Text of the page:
Sderot Under Fire

Jan. 12, 2007

Sderot's residents suffer through rocket fire
As they wait for Israel to solve Gaza problem


By URIEL HEILMAN
SDEROT, ISRAEL— When a Palestinian Qassam rocket landed on Limor Boadana's house several weeks ago in this dusty desert town, her family faced an acute dilemma.

Should she and her husband and their two kids wait for Israeli government compensation to begin rebuilding their shattered home, whose roof was destroyed during the attack, or should they start rebuilding immediately, at their own expense, before the winter rains ruined what remained of the house?

The Boadanas opted for the latter course, even though, Limor says, they can ill afford to pay for the repairs.

"If tomorrow it rains, who will pay me to cover the costs of water damage?" she bemoaned one recent sunny December day standing outside the wreck of her home. "The government will only pay for the direct damage from the Qassam. But if we wait till the government sends the check, the rain will ruin what's left. Now I'm paying out of my own pocket. We'd be much better off if the government were more helpful."

Inside, the house lies in tatters. The roof over the living room is gone, and the kitchen is covered by rubble and broken glass. The impact of the rocket shook all the tiles from the bathroom, and most of the house's furniture was damaged beyond repair.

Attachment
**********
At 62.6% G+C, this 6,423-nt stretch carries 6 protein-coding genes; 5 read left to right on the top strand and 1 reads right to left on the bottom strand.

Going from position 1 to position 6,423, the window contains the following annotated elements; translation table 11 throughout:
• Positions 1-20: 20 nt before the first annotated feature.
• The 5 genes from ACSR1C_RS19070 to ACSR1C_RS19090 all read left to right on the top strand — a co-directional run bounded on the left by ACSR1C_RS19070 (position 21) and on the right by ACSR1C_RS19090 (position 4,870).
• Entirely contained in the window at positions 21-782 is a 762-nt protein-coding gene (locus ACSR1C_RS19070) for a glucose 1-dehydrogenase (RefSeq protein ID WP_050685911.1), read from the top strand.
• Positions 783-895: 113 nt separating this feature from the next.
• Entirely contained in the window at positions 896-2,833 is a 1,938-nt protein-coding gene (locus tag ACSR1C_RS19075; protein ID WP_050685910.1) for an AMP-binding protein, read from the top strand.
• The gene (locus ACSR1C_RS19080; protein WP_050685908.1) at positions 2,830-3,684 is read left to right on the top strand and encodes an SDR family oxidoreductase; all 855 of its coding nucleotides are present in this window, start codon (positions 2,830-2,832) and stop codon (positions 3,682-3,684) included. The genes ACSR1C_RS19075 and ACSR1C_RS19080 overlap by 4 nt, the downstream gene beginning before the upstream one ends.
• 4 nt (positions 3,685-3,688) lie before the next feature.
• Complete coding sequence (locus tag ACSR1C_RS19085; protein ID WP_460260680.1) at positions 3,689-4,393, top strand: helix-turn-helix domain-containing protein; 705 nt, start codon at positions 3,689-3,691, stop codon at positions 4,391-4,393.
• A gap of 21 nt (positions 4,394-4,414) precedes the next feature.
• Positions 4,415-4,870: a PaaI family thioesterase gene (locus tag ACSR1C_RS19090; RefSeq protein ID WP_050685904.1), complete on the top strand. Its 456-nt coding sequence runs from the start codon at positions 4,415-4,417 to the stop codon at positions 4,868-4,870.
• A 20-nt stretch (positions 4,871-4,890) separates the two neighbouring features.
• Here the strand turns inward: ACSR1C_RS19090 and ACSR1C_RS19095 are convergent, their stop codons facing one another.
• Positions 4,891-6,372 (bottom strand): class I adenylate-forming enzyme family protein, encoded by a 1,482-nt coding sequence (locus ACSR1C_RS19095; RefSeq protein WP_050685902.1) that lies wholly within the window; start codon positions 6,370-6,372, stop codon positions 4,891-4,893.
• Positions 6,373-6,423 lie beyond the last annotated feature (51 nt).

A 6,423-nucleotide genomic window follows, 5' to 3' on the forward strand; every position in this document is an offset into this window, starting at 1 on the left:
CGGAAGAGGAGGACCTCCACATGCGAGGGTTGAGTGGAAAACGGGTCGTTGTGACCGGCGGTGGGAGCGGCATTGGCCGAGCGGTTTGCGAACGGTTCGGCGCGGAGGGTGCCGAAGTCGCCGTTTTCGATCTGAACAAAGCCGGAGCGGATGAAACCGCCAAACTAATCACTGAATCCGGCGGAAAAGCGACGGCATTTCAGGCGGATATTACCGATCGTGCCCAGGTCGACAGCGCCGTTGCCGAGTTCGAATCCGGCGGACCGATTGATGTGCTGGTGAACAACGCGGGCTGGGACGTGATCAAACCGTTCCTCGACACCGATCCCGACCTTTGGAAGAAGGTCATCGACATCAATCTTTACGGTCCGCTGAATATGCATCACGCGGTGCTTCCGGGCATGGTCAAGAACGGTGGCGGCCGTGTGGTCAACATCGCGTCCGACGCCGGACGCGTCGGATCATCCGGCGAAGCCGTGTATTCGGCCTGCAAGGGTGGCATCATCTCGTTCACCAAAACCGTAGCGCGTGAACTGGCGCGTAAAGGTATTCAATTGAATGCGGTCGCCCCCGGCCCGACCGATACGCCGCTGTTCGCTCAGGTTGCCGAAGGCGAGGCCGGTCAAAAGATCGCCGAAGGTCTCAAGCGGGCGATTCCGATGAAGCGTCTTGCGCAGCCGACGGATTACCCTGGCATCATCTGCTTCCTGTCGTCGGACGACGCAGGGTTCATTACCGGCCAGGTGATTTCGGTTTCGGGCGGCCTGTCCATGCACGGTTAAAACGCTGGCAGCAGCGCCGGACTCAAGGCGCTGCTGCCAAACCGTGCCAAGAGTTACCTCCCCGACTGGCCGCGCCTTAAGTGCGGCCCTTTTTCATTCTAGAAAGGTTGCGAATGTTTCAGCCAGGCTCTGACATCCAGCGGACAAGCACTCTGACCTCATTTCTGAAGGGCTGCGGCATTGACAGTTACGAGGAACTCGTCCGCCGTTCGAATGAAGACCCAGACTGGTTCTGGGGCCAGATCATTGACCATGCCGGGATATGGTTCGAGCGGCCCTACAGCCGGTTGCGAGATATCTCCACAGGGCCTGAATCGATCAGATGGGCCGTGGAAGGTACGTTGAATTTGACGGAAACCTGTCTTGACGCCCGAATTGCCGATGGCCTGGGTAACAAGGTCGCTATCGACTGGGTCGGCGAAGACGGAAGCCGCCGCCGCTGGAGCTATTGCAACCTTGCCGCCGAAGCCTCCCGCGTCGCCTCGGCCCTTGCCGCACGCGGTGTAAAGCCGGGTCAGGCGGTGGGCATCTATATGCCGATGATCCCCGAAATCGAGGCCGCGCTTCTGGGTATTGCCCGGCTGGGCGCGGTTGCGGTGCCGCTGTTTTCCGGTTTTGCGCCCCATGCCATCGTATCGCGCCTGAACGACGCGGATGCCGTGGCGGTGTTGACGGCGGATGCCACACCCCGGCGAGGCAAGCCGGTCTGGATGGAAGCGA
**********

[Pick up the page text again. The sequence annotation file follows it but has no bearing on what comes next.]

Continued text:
Boadana tells of how the rocket came in the middle of the night. Had the family not been sleeping on mattresses in the concrete-reinforced room, they all could have been killed.

Boadana is one of thousands of Sderot residents whose lives have been disrupted or destroyed during the five-plus years of persistent Palestinian rocket fire from the nearby Gaza Strip, just two miles away.

Between those killed or wounded by the thousands of rocket strikes here to those traumatized by the constant air raid sirens, Sderot has become a city scarred by war.

"Any backfire from a car brings hundreds of telephone calls asking where the rocket has landed," Eli Moyal, Sderot's mayor, said during a recent meeting in his office with a delegation of New York officials. "I call my son 10 times an hour when he goes out on Friday night just to make sure he's okay."

Liad Rosenberg, who works at a local a trauma center that opened last July, says the longer the rocket fire persists, the more Sderot's residents become traumatized.

"People have not become desensitized to the Qassams," she said. "On the contrary, people's traumatic reactions to the rockets are on the rise."

Unlike many structures in the city that have built special reinforcements over their roofs to protect from direct hits by the Qassams, the trauma center remains unprotected. That means that when the air raid sirens sound, people must flee for the safety of a real shelter.

"We're living in an unsustainable situation here," Rosenberg said.

Despite the incessant rocket fire, Moyal says Sderot's residents are committed to staying.